That's one thing I want to accomplish for 2014...flying lead changes. So far we have a fairly nice simple change for the most part. Sometimes he gets excited and rushes it. I've asked for a flying change with mixed results. 75% of the time he will change the fore but not the hind. 20% of the time he won't do anything and 5% he will slow and do a simple. I'm hoping that adding an obstacle will help and I have a trainer helping me to learn WHEN to ask to ensure I am asking at the correct point in his stride.
Cinnys Whinny is offline  
Reply

Quick Reply
Message:
Options

Register Now



In order to be able to post messages on the The Horse Forum forums, you must first register.

Already have a Horse Forum account?
Members are allowed only one account per person at the Horse Forum, so if you've made an account here in the past you'll need to continue using that account. Please do not create a new account or you may lose access to the Horse Forum. If you need help recovering your existing account, please Contact Us. We'll be glad to help!

New to the Horse Forum?
Please choose a username you will be satisfied with using for the duration of your membership at the Horse Forum. We do not change members' usernames upon request because that would make it difficult for everyone to keep track of who is who on the forum. For that reason, please do not incorporate your horse's name into your username so that you are not stuck with a username related to a horse you may no longer have some day, or use any other username you may no longer identify with or care for in the future.



User Name:
Password
Please enter a password for your user account. Note that passwords are case-sensitive.

Password:


Confirm Password:
Email Address
Please enter a valid email address for yourself.

Email Address:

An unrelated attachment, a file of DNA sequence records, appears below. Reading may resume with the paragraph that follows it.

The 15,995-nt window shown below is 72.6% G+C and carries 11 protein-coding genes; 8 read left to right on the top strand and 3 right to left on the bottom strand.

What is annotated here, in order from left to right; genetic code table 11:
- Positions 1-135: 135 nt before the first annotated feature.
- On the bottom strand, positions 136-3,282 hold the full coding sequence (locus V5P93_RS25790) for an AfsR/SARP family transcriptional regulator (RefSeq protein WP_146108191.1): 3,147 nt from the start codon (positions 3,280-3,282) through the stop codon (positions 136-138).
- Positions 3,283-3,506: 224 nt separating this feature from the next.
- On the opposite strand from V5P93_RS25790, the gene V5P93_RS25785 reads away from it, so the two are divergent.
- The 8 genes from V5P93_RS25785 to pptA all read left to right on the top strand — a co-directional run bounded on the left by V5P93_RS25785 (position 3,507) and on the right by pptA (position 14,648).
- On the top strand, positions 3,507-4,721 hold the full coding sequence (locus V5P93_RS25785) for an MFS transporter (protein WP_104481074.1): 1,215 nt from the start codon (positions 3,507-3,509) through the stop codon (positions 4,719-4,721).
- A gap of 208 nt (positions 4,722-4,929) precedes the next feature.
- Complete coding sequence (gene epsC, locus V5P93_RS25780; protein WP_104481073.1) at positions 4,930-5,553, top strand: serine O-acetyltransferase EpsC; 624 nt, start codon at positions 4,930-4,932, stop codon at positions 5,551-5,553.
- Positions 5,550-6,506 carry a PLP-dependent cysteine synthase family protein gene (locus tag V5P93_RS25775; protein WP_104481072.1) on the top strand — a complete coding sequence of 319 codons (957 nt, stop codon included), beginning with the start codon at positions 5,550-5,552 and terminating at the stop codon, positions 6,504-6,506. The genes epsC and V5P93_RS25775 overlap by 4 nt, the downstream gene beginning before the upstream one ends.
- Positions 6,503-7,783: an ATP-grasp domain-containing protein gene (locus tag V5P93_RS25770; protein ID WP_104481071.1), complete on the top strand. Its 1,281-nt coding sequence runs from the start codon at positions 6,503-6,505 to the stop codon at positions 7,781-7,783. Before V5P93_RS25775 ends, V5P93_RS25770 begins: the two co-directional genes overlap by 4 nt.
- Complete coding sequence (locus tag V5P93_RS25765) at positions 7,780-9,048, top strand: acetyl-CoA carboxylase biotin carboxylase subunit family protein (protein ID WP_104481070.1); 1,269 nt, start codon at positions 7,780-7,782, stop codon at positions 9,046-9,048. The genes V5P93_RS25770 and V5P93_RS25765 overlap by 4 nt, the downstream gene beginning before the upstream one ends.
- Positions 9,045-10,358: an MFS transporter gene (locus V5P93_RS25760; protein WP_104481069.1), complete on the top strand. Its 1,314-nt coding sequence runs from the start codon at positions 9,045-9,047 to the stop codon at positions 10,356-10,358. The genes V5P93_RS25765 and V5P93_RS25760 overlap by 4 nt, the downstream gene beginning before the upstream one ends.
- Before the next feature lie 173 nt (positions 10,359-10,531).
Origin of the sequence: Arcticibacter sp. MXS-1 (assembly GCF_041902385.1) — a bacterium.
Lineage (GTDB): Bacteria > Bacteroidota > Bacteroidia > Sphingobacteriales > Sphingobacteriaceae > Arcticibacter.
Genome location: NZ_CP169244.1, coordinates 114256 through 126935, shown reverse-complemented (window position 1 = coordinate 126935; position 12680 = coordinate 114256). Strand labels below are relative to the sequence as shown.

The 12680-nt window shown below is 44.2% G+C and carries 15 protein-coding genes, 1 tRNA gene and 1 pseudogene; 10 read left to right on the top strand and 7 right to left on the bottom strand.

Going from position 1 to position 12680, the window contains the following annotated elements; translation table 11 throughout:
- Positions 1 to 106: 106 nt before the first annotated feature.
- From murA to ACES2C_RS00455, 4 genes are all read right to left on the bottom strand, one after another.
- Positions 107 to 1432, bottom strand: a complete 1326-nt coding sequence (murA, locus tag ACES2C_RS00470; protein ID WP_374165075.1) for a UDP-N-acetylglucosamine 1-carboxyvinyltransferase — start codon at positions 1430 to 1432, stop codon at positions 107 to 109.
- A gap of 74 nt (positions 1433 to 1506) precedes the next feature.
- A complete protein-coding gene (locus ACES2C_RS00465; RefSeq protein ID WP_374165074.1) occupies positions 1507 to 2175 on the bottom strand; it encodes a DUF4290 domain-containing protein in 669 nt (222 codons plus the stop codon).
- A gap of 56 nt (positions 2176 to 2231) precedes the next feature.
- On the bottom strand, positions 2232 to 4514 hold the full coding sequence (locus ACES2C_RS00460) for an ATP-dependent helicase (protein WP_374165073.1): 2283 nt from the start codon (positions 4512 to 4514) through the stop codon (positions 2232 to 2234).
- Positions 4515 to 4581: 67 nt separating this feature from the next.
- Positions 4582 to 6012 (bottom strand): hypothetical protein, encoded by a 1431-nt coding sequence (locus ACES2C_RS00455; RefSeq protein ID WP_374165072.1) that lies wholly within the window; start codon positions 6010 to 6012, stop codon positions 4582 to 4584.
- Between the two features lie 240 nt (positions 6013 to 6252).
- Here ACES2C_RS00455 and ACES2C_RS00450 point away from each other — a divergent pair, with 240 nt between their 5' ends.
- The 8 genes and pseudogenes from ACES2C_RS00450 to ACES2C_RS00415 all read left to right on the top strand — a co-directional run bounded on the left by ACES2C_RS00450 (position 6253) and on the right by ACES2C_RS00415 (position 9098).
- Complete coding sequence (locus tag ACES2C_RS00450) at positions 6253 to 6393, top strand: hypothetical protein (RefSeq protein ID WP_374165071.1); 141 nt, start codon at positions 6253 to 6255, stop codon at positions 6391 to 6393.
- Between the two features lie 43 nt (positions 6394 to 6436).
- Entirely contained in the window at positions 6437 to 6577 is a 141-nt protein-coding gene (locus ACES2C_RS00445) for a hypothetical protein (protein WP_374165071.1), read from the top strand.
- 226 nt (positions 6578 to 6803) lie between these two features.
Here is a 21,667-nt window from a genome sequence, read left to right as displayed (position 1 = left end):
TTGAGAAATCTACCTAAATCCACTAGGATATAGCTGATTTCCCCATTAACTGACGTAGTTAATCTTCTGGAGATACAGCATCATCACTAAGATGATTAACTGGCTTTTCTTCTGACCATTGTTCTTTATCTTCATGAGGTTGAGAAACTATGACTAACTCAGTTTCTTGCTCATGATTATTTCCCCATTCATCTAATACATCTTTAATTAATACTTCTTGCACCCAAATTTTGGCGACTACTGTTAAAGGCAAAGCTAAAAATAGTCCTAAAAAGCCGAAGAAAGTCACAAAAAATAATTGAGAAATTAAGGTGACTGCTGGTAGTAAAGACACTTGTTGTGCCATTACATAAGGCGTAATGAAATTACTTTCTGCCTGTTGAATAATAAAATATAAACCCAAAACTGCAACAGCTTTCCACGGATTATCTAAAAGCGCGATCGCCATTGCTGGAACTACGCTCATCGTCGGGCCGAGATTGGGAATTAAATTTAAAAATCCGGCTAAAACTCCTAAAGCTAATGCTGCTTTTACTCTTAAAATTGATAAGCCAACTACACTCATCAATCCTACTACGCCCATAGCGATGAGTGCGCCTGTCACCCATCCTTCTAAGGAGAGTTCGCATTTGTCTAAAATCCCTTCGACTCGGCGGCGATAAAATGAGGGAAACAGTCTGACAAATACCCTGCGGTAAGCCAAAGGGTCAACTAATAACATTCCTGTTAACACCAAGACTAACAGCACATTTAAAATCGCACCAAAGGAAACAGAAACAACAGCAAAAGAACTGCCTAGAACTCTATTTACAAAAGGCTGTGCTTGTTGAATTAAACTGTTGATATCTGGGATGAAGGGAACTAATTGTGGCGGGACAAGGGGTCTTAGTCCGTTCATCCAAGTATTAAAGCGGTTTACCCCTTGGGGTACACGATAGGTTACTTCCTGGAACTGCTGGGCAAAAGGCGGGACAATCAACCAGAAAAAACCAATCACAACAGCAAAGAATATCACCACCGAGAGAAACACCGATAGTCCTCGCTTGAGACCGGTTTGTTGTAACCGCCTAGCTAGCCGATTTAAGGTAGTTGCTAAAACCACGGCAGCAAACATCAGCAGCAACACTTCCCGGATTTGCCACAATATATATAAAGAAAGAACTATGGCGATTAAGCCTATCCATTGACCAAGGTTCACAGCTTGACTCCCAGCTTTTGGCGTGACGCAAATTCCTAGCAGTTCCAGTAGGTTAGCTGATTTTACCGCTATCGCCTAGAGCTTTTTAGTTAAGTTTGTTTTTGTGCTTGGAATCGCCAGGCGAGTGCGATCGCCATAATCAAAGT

OR

Log-in









Human Verification

In order to verify that you are a human and not a spam bot, please enter the answer into the following box below based on the instructions contained in the graphic.


Old Thread Warning
This thread is more than 90 days old. When a thread is this old, it is often better to start a new thread rather than post to it. However, If you feel you have something of value to add to this particular thread, you can do so by checking the box below before submitting your post.

Thread Tools
Show Printable Version Show Printable Version
Email this Page Email this Page



Similar Threads
Thread Thread Starter Forum Replies Last Post
Feeding regime for my haflinger... Cowgirls Boots Horse Health 15 11-16-2013 12:03 PM
New Feeding Regime NordicJuniper Horse Nutrition 13 10-08-2012 02:28 PM
critique my feeding regime diat150 Horse Nutrition 7 01-22-2012 08:15 AM
New Hay Regime, anyone tried it before? back in the crosby again Barn Maintenance 8 01-04-2011 11:14 AM
whats your fittening regime?? MaggiStar English Riding 1 05-14-2010 11:17 AM

Posting Rules  
You may post new threads
You may post replies
You may not post attachments
You may not edit your posts

BB code is On
Smilies are On
[IMG] code is On
HTML code is Off
Trackbacks are On
Pingbacks are On
Refbacks are On

 
For the best viewing experience please update your browser to Google Chrome